Bel Air, rest of Harford clean up from Sandy Wednesday

  • Mark Stewart of Bel Air empties his truck in one go at the Tollgate yard waste facility in Bel Air Wednesday, which will be open the rest of the week through Sunday so residents can drop off tree limbs and other vegetative debris from Storm Sandy.
Mark Stewart of Bel Air empties his truck in one go at the Tollgate… (Nicole Munchel | Aegis Staff,…)
November 01, 2012

Nearly 15 percent of homes and businesses in central and southern Harford County still did not have power early Wednesday morning, as residents dealt with the after-effects of Superstorm Sandy.

Serious traffic problems at the intersection of Fulford and South Main streets in Bel Air were still an issue as of late Wednesday afternoon, said Bel Air Town Administrator Chris Schlehr.

A telephone pole was also leaning over Hickory Avenue near the parking garage, causing the street to be blocked between Courtland Street and Pennsylvania Avenue since early Tuesday.

The leaning pole, which seemed to become a conversation piece around town Tuesday and Wednesday, was in the process of being removed early Wednesday evening by crews from BGE and Oklahoma Gas and Electric.

"There's still 15 percent [of residents] without power," Schlehr said. "Generally in the southern part of town."

While there was no "catastrophic damage" as a result of Sandy, Schlehr reported half a dozen major trees came down.

The town's public works crews will continue to work through the end of the week clearing debris, he said.

North of town, in the Marywood community off Rock Spring Road, homes were damaged by falling trees and limbs. Marywood has a number of mature trees along its streets and in many yards.

Building inspectors went around the county Tuesday to photograph and assess damage to homes and other buildings from downed trees and wind.

River flooding danger subsides

Any lingering flooding danger from the storm appeared to have passed, including along the lower Susquehanna River.

"Just notified by conference call that [Havre de Grace] will not have any flooding from the [Conowingo] dam," Susquehanna Hose Company Chief Scott Hurst said via text message shortly after 11 a.m. Wednesday.

Just one floodgate was open at Conowingo Dam at 8:30 a.m. Wednesday, according to the Conowingo Spill Condition Hotline. Although the hotline said the dam is operating under "storm conditions," river flow through the dam was being measured at 125,000 cubic feet per second, a strong flow, but typically not enough to cause serious downstream flooding.

The hotline also said one to six gates would be open over the next eight hours, well below the 13 or 14 that would have to be open to flood Route 222 along the Cecil County shore of the river.

Port Deposit Mayor Wayne Tome Sr. said again Wednesday that the town on the Cecil Shore was not threatened. "Everything's fine," he said.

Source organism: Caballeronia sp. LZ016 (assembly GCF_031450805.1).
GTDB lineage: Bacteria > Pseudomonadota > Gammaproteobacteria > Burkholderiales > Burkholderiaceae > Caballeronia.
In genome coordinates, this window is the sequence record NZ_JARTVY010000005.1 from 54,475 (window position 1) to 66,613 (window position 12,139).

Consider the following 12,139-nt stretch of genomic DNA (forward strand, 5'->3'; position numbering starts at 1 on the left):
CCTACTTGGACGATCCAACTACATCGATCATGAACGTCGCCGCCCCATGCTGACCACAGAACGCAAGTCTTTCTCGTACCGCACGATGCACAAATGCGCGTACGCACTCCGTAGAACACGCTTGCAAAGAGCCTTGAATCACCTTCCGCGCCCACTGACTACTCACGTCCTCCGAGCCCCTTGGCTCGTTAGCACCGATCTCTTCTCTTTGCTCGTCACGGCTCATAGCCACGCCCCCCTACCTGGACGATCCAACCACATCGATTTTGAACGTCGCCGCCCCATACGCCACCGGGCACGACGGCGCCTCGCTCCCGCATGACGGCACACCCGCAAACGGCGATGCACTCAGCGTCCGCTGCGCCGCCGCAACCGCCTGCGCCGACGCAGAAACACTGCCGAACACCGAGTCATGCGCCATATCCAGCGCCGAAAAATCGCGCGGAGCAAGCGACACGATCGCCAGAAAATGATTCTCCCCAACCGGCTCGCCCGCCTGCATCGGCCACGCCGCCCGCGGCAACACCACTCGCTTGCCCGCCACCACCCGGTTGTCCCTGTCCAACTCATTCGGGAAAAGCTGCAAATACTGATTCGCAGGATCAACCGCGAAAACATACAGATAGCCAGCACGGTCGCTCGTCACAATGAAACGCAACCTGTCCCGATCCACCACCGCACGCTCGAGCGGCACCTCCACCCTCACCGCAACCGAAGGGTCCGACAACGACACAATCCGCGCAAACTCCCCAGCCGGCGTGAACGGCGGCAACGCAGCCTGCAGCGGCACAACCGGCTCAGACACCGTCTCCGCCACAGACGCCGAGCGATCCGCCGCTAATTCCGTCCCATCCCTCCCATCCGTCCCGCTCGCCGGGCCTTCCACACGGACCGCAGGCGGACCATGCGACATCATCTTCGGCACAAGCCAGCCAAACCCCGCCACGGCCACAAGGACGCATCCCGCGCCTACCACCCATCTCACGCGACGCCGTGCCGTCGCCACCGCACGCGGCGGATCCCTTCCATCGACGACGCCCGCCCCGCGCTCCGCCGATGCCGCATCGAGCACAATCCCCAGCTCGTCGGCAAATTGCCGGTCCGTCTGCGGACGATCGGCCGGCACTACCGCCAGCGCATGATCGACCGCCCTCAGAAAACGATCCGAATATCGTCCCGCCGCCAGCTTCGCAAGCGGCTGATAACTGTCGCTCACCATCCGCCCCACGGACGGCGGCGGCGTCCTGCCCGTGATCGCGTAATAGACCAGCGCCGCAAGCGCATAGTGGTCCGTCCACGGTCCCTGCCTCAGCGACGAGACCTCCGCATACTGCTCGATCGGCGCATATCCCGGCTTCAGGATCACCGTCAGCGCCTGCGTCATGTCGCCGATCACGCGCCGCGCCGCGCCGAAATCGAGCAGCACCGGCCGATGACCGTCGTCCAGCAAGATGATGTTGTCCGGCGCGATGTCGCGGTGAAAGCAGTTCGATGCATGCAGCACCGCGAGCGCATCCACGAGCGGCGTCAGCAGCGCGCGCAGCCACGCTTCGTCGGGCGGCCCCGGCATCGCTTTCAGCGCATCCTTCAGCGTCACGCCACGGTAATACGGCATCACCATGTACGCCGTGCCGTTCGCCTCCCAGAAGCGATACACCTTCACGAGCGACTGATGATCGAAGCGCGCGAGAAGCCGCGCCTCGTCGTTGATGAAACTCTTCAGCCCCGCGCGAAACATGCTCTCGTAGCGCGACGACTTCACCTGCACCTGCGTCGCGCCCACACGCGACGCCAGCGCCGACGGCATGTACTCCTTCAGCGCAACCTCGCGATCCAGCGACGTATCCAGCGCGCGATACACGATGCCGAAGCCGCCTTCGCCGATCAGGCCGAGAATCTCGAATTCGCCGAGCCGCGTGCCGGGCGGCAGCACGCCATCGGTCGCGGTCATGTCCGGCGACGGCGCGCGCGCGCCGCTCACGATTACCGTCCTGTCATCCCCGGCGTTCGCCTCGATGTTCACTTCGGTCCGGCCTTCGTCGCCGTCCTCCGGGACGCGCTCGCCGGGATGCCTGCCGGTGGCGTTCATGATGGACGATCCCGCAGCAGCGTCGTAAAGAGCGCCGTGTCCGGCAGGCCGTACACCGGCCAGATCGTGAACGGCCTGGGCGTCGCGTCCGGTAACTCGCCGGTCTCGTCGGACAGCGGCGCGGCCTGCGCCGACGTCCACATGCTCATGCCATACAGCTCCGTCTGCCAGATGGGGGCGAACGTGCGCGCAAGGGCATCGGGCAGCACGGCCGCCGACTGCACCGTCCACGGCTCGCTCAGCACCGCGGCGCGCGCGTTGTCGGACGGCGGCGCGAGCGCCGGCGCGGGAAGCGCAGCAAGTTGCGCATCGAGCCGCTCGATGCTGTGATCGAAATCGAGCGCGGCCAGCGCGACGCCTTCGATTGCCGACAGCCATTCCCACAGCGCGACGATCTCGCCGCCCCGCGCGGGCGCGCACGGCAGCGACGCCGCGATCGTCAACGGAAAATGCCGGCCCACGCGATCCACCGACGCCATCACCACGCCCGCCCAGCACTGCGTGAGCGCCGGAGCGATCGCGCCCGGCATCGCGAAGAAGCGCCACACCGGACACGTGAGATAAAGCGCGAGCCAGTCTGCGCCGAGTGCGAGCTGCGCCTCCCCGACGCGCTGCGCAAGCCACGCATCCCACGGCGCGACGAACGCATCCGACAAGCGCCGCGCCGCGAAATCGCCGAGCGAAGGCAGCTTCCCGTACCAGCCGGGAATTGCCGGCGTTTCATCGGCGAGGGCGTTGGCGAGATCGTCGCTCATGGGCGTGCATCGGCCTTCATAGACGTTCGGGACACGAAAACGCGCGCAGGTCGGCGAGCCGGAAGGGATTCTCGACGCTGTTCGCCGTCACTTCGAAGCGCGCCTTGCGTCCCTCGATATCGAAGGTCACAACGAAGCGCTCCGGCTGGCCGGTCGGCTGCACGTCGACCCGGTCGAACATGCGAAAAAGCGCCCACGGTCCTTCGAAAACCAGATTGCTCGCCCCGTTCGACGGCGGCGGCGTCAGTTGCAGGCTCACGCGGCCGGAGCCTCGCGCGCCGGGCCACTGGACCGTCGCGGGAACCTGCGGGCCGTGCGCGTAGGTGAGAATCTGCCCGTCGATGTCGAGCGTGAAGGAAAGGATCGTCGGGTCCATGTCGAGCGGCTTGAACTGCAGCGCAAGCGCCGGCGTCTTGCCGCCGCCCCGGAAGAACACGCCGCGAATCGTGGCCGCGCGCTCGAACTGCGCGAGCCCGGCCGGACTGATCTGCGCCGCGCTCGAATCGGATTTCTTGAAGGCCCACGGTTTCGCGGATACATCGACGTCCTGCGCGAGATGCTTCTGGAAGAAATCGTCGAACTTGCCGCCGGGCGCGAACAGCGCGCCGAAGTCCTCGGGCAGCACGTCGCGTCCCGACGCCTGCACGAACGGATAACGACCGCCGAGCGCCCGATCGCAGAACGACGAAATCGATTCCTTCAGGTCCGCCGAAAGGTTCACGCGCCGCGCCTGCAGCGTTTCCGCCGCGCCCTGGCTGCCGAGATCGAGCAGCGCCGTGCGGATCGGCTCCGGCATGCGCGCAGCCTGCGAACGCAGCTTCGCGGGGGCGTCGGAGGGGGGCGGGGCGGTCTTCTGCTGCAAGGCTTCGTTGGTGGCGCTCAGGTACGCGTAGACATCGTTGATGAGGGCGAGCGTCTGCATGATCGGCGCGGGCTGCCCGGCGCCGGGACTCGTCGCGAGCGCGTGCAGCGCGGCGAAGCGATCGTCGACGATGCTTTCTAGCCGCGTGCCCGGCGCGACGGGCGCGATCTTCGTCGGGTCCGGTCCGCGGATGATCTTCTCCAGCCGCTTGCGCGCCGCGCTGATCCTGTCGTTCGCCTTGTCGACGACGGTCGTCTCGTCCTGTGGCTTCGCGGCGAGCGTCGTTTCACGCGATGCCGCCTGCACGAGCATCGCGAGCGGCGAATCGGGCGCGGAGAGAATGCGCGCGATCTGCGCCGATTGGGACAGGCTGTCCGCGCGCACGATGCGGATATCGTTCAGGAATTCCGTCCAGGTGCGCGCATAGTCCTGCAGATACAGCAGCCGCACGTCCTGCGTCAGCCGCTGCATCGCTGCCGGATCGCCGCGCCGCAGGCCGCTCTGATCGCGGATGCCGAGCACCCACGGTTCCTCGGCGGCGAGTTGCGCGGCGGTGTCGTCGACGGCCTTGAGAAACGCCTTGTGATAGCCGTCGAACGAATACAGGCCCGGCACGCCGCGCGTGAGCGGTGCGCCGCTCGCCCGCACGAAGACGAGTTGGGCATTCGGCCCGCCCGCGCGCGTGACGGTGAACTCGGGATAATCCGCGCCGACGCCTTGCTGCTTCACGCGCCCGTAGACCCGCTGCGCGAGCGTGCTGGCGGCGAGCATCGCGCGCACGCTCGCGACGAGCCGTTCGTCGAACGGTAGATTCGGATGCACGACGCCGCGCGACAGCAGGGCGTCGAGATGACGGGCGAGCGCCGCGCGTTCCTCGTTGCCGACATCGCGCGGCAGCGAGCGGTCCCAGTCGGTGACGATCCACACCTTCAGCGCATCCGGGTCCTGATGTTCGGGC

Schools, Harford government closed

Meanwhile, the remaining power outages around Harford County forced public schools and some local government-related activities in the county to remain closed for a third straight day Wednesday.

Many county roads also remained closed because of downed trees and power lines.

The county announced it would re-open Thursday, with liberal leave for employees. The state of emergency was also set to be lifted Wednesday at 5 p.m.

Harford County Public Schools, which was closed Monday, Tuesday and Wednesday, planned make an announcement about Thursday classes sometime Wednesday evening, a spokesperson said.

"We appreciate the patience and understanding of our citizens and employees during the past few days while county government was closed as a result of Hurricane Sandy," Harford County Executive David Craig said in a press release.

"Our focus has been the restoration and recovery of Harford County following the impact Hurricane Sandy made on our community," he said.

Shortly after 8:30 a.m. Wednesday, the sun began to shine brightly in downtown Bel Air, at least for about 20 minutes before more clouds rolled across the sky over the county seat. The clouds and crisp temperatures remained most of the day.

Brighter, perhaps, was news from Harford County government that Halloween trick-or-treating "is still on as scheduled throughout the county," spokesman Bob Thomas said about 8:30 a.m..

Outage updates

Baltimore Gas and Electric's online outage map showed 9,375 of the company's 100,079 Harford customers did not have power as of 3 p.m. Wednesday.

Many of the outages were in the Bel Air area, with the greatest concentration of those being to the east of the town along Route 22 going toward Churchville, according to the BGE online outage map.

There was another large concentration of outages in the southeast corner of the county around Joppatowne.

BGE's outage map also showed the company has restored power to 56,736 of its Harford customers since Sandy hit the county Monday.

In the northern end of the county, Delmarva Power's online outage map showed just 498 of the company's 5,088 customers did not have power early Wednesday morning.

While progress was being made in restoring power, several major intersections, such as Routes 22 and 543 east of Bel Air, did not have functioning traffic signals late Tuesday night into early Wednesday morning but were working by 9 a.m. Wednesday.

Many roads closed

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